A study of the use of School Entry Assessment (SEA) in schools

Publication Details

School Entry Assessment (SEA) is a tool designed to provide teachers with information about some of the knowledge and skills children have when they first begin school. SEA has been available for use in schools since 1997. In August 2001 a survey was undertaken to obtain an up-to-date picture of the extent to which new entrant teachers were using SEA, whether they were using the whole resource or only one or two of the three components, and whether they considered changes needed to be made to the SEA kit to improve its validity and usefulness. The report details the results from this survey.

Author(s): Sharon Dewar and Maree Telford, Research, Ministry of Education.

Date Published: 2003

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School Entry Assessment (SEA) is an assessment package which assesses some of the literacy and numeracy skills new entrant children have when they first begin school. It was first introduced in New Zealand schools in 1997.

In August 2001, a sample of schools was surveyed to determine the extent of SEA usage in schools and to obtain information which would inform any decision on whether changes may need to be made to one or more components of the SEA kit.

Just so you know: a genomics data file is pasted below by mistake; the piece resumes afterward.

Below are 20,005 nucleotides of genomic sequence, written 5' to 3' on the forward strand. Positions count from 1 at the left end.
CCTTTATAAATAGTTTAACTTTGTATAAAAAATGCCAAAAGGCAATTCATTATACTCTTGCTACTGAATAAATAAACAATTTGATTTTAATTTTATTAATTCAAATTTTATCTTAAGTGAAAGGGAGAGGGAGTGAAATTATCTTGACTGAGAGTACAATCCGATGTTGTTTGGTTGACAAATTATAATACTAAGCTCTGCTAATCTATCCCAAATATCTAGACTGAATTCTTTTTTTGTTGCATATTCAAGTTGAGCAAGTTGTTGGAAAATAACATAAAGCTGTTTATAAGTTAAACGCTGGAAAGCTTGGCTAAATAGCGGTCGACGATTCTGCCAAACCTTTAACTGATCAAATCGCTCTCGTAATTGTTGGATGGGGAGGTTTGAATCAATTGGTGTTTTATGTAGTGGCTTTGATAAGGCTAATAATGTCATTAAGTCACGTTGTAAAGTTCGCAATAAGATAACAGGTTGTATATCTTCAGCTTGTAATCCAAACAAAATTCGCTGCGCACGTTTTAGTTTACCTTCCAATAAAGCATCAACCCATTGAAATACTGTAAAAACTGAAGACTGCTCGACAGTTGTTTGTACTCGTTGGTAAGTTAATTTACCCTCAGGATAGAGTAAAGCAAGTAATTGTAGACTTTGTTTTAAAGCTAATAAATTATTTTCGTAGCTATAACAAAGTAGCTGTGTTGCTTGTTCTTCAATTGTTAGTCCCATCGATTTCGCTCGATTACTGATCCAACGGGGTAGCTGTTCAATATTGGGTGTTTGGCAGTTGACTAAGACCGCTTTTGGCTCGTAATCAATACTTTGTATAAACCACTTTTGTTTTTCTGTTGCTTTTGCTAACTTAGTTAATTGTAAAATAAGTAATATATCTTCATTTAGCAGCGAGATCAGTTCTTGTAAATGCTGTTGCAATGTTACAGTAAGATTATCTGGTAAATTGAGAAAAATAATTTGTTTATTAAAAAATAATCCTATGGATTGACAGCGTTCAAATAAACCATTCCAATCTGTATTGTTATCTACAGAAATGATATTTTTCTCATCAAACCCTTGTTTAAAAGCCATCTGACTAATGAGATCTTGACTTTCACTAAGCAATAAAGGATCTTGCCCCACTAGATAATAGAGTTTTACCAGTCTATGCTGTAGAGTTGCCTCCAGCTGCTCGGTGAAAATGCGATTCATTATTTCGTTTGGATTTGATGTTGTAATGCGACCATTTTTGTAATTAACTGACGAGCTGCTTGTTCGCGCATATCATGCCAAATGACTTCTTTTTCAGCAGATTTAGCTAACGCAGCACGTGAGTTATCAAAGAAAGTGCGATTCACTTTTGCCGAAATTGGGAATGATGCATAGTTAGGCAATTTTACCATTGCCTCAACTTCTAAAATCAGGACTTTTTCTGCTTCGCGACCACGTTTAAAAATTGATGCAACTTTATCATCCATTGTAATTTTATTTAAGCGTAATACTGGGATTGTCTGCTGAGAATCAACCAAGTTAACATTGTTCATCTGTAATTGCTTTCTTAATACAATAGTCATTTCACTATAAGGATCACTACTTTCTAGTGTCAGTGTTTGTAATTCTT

Questionnaires were completed by over 80 percent of the schools and 64 percent of the new entrant teachers surveyed.

Results showed that:

  • SEA was used in well over half (59%) of primary schools during 2001.
  • Twenty-eight percent of schools were not using SEA in 2001.
  • Only a third (31%) of schools were sending in SEA summary data to the Ministry of Education for analysis.
  • The majority (86%) of teachers using SEA in 2001 'always' used Concepts about Print when they assessed a child compared with just 46 percent who 'always' used Tell Me.
  • Teachers were more positive about using Concepts about Print than they were about using the other two SEA components.
  • The Tell Me component was generally considered to be time-consuming and difficult to administer.
  • As well as identifying positive aspects about SEA, two-thirds (67%) of new entrant teachers using SEA in 2001 felt that SEA needed to be updated or modified.
  • Teachers most often commented on ways in which Tell Me could be updated or modified.

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